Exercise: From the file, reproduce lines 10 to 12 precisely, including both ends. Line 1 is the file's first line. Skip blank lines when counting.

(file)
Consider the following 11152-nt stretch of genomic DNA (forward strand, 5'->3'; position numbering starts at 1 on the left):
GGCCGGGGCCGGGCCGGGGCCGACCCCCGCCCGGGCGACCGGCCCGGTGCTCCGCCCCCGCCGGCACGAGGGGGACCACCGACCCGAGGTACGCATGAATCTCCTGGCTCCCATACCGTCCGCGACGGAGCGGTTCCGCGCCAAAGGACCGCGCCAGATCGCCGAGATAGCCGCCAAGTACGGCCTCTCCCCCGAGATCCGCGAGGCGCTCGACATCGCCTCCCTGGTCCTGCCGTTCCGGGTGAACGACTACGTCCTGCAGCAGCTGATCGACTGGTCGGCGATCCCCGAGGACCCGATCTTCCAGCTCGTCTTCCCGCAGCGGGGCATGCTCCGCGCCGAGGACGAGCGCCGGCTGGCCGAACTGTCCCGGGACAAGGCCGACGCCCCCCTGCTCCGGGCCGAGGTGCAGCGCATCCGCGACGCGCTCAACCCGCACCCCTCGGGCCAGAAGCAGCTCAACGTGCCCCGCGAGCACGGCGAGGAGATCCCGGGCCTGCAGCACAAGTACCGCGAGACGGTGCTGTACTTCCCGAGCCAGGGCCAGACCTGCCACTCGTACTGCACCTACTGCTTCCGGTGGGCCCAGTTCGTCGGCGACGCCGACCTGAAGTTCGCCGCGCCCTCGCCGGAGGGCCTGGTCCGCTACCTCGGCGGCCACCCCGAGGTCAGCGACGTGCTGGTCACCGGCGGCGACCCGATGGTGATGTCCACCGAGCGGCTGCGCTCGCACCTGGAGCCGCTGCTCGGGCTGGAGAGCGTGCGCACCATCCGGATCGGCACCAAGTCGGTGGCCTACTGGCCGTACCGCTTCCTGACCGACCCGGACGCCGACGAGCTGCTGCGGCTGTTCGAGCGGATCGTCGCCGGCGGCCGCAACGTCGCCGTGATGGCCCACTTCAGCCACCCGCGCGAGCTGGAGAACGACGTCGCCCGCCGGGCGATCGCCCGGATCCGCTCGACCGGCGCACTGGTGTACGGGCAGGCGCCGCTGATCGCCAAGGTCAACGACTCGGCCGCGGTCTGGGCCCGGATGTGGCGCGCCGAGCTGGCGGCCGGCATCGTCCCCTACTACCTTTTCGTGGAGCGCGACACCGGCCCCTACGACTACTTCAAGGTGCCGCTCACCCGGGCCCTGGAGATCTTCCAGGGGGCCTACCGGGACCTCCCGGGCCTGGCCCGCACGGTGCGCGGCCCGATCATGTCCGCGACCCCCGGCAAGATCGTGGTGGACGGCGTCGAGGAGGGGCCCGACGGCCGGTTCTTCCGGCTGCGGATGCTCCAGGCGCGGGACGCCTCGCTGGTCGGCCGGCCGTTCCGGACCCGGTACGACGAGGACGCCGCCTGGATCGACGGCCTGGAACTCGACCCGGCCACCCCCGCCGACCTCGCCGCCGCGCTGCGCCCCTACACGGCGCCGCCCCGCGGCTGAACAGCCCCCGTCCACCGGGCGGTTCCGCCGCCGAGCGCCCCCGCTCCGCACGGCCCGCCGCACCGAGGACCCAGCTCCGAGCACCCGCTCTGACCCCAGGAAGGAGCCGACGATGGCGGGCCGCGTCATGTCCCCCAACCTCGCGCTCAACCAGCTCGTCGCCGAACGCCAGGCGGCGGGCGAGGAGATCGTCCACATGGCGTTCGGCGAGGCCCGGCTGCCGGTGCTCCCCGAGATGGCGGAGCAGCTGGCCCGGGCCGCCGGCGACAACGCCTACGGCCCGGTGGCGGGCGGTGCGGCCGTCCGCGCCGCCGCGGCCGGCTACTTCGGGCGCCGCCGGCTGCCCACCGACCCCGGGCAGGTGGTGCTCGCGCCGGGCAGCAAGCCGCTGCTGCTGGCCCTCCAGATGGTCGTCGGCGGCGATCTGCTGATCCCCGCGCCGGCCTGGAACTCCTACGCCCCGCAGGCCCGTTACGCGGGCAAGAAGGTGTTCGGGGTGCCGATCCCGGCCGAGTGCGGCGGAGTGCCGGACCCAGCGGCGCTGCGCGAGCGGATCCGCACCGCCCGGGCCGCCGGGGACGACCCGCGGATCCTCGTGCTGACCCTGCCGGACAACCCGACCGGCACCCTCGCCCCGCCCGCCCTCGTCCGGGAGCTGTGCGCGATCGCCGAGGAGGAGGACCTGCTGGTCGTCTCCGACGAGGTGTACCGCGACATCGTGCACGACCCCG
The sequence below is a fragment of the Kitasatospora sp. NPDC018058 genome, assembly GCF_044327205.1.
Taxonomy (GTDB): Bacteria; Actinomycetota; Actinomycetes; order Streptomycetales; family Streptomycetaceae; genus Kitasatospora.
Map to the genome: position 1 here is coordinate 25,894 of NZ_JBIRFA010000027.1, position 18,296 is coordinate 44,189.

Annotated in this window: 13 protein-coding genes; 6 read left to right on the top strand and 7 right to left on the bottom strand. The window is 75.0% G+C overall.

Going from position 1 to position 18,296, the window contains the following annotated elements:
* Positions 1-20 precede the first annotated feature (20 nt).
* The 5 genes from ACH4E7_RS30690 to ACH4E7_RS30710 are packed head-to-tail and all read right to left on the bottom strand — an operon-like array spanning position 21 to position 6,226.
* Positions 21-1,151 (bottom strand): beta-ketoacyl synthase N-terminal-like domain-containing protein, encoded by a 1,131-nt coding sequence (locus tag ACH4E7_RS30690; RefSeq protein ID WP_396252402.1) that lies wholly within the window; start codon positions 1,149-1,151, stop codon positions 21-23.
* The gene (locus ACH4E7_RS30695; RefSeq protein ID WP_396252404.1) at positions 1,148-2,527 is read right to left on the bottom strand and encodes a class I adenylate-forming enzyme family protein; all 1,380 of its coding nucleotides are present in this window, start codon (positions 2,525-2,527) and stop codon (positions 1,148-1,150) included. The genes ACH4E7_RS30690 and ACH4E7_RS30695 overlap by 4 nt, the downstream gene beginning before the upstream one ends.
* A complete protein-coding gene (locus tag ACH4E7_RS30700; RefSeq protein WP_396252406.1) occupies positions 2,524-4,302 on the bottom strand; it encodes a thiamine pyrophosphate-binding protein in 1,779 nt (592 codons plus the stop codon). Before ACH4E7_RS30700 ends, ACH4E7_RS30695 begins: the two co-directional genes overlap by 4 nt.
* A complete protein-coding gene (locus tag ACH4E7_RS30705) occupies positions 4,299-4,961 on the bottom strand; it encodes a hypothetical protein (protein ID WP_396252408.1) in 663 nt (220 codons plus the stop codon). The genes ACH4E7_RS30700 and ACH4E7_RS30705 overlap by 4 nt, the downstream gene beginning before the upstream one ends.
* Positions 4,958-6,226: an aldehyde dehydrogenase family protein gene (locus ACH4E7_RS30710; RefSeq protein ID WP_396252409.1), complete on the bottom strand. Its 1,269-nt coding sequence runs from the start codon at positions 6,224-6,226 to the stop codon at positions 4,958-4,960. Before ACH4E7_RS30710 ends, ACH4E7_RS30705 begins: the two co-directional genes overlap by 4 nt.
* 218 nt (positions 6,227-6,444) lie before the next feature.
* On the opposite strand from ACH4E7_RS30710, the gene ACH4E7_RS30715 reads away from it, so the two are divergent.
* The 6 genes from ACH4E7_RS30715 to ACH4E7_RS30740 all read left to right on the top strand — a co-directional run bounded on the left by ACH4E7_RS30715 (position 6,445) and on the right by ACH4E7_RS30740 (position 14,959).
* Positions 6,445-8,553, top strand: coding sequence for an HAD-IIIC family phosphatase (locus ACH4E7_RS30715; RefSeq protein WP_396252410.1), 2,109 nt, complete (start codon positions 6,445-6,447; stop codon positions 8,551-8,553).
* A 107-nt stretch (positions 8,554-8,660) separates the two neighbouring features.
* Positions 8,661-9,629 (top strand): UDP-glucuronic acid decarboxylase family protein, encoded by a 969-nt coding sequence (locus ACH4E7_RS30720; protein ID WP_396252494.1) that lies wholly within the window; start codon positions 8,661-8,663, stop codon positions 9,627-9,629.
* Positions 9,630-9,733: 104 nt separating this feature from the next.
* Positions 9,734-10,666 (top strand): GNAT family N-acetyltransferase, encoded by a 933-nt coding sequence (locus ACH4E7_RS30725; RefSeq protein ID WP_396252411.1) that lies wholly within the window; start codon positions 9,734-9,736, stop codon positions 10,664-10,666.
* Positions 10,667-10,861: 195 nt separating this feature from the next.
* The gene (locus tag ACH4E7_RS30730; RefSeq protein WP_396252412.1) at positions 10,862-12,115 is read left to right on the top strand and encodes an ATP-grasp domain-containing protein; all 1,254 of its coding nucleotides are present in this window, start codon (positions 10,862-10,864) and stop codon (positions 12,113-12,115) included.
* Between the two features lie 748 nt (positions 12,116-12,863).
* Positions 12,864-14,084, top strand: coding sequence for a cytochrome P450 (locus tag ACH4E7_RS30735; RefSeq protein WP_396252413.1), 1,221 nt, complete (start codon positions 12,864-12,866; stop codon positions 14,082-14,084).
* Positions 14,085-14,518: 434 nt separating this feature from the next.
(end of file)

* Positions 21-1,151 (bottom strand): beta-ketoacyl synthase N-terminal-like domain-containing protein, encoded by a 1,131-nt coding sequence (locus tag ACH4E7_RS30690; RefSeq protein ID WP_396252402.1) that lies wholly within the window; start codon positions 1,149-1,151, stop codon positions 21-23.
* The gene (locus ACH4E7_RS30695; RefSeq protein ID WP_396252404.1) at positions 1,148-2,527 is read right to left on the bottom strand and encodes a class I adenylate-forming enzyme family protein; all 1,380 of its coding nucleotides are present in this window, start codon (positions 2,525-2,527) and stop codon (positions 1,148-1,150) included. The genes ACH4E7_RS30690 and ACH4E7_RS30695 overlap by 4 nt, the downstream gene beginning before the upstream one ends.
* A complete protein-coding gene (locus tag ACH4E7_RS30700; RefSeq protein WP_396252406.1) occupies positions 2,524-4,302 on the bottom strand; it encodes a thiamine pyrophosphate-binding protein in 1,779 nt (592 codons plus the stop codon). Before ACH4E7_RS30700 ends, ACH4E7_RS30695 begins: the two co-directional genes overlap by 4 nt.